To give some impression on the reliance placed upon these specialist troops, the Shimazu clan in 1592 sent an army to Korea consisting of 1,500 archers, 1,500 arquebuses and 300 spears. Matsuura Kakemono's army for the Korean campaign consisted of 120 mounted samurai, 450 foot samurai, 370 arquebuses, 110 archers, 150 spearmen 120 officers, 800 hatamoto and 880 non-combatants. In Date Masamune's hatamoto that same year were 50 archers, 100 arquebuses and 100 spears. Later in 1600, Date would send an army to Ieyasu which included 420 mounted samurai, 200 archers, 1,200 arquebuses, 850 spears and 330 non-combatants. The ratio of mounted to foot was noted by the Jesuit Francois Caron:

He who hath a thousand koku yearly, must bring into the field, whenever he is in command, twenty foot soldiers and two horsemen…

Dress for most armies consisted of a do (armor). Prior to 1450, armor was box-like and hung from the shoulders. Soon the cuirass was made closer fitting to the waist and the weight transferred from the shoulders to the hips. Armor was usually made of metal strips laced together, but, as time went on, many craftsmen developed armor consisting of solid plate. The most important development was the okegawa-do. His style grew increasingly popular. The armor was made efficiently and cheaply and provided a tough surface, which became important with the increase of firearms.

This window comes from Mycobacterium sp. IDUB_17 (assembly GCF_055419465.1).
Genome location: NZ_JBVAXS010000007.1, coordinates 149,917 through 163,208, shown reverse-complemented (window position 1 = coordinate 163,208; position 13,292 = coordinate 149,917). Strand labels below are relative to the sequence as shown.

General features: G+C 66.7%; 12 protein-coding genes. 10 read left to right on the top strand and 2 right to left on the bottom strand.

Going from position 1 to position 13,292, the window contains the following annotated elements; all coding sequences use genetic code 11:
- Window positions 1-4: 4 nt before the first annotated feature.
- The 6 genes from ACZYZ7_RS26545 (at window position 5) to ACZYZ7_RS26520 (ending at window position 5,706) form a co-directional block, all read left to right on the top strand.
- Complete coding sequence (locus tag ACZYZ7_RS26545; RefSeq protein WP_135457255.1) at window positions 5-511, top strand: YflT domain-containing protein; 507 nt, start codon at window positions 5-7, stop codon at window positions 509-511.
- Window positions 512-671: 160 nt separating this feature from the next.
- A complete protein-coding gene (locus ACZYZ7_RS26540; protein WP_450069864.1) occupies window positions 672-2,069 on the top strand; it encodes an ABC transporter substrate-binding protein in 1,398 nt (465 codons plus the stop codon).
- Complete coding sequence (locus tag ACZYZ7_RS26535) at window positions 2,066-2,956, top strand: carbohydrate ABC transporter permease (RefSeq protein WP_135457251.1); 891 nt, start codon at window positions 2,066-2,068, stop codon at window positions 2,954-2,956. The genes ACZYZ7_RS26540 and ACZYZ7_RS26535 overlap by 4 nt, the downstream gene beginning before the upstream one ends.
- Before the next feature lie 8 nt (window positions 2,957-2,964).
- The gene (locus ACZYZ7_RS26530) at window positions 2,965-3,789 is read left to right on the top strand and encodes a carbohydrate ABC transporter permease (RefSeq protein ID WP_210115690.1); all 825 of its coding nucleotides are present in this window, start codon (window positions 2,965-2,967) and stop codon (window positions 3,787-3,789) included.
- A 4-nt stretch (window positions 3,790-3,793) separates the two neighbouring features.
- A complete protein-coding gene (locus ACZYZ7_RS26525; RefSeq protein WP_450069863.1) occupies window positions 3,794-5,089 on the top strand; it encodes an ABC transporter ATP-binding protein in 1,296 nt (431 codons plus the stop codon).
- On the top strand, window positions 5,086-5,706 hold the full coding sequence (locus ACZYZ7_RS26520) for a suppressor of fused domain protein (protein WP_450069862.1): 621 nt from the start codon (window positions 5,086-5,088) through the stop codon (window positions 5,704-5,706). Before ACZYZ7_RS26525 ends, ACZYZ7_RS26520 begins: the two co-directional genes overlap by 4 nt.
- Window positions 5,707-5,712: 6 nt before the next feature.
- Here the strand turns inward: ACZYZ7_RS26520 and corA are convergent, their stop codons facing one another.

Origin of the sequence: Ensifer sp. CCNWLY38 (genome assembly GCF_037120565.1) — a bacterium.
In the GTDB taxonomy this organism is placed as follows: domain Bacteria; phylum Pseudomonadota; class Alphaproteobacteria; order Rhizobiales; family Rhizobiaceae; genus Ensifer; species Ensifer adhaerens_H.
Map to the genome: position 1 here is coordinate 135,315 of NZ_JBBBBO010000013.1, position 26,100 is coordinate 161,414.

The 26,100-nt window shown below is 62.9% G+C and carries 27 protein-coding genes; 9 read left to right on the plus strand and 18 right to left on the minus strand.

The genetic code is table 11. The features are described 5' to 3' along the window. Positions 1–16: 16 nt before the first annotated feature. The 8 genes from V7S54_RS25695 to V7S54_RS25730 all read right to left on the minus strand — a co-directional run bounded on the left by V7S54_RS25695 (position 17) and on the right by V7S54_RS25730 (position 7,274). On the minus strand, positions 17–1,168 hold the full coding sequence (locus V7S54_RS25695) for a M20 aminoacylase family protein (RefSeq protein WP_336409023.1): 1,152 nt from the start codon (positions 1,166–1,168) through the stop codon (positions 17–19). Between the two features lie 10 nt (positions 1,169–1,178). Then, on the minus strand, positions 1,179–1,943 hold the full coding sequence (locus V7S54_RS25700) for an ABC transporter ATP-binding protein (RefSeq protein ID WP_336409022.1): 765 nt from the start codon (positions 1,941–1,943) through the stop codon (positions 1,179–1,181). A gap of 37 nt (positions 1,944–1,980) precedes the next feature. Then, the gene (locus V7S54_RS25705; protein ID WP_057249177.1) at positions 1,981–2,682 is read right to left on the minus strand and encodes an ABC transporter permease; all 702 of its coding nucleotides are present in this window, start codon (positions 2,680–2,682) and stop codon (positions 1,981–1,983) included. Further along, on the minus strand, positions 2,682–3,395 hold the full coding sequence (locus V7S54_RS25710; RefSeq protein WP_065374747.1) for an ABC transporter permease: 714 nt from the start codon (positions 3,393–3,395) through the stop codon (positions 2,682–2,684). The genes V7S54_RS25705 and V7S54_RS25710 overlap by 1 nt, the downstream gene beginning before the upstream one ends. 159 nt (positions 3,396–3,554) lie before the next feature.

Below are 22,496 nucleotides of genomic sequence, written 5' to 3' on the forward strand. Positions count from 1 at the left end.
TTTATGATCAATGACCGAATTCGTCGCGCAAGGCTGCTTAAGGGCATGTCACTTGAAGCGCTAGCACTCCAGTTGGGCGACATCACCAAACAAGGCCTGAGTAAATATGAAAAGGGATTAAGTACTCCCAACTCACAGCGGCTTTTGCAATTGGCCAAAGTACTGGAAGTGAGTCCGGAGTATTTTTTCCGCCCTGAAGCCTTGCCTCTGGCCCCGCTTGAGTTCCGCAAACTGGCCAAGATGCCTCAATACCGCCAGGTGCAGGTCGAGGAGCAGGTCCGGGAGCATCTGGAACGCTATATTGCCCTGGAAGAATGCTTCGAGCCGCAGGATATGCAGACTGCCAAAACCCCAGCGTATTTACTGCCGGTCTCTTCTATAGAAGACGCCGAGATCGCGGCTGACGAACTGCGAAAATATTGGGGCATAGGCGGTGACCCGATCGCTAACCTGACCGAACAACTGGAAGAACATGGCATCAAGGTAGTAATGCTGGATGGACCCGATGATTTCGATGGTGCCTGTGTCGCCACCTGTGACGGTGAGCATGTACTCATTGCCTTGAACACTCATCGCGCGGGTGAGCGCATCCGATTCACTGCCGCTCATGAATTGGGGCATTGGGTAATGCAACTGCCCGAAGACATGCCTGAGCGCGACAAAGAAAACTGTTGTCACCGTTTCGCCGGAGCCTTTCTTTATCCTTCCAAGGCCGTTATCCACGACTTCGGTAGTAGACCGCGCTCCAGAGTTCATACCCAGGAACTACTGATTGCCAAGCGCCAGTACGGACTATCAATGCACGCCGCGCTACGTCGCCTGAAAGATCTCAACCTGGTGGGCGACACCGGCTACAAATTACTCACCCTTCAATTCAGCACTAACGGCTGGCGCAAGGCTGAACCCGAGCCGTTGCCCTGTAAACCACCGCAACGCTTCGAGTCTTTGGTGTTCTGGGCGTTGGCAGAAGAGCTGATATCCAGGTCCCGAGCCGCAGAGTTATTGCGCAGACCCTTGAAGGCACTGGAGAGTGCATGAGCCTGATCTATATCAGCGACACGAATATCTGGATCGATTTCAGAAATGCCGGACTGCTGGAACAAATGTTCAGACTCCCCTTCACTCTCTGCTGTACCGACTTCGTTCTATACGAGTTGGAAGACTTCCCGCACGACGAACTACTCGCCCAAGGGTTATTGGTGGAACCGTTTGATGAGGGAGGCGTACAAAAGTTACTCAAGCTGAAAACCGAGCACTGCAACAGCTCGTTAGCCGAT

Another type of armor that grew in popularity was the tatami-do (folding armor). It consisted of card-sized or hexagonal shaped metal strips which were attached to mail. This armor, like the okegawa-do, was cheap, easy to make and lightweight. Many Daimyo equipped their ashigaru with this type.

Samurai helmets were made in six different shapes, each multiplated in construction and ribbed--each plate overlapping the other. Many samurai decorated their helmets. The fanciest designs were worn by the Daimyo; Honda Tadatsugu had large antlers on his, Ii Naomasa had golden horns, Date Masamune had a gold half-moon. Hosokawa Tadaoki wore a huge peacock feather, Toyotomi Hideyoshi wore a "sunburst" crest, while Kuroda Nagamasa wore a helmet that commemorated the battle of Ichi-no-tani, representing the hill Yoshitsune rode down. Some Daimyo, like Kato Kiyomasa and Maeda Toshiie, wore helmets with a built-up cone. The latter's shape made into the tail of a catfish.

The footsoldiers helmet was the typical jingasa (war hat). It was made of metal or hardened leather and conical-shaped. The advantage of an iron helmet was that it could double as a rice cooker. Those unfortunate enough to not receive a helmet, protected their head with a hachimaki (mail sewn on to a band).
To finish out the armor, samurai wore a pair of suneate (shin guards) and haidate (thigh-guards), and a kote (armored sleeves). Some samurai wore a mempo (face mask) as well. Ashigaru, too, might receive a kote or pair of suneate.

Armor was lacquered to protect it from the elements. Colors were black, brown, gold and red. Sometimes the armor might be finished in russet iron. Lacing was done in various colors, however, the heavy lacing of old years was discouraged since it tended to freeze in winter, fill with mud and rain and become a haven for ants and lice. In addition, more lace retained more arrows than repelling them.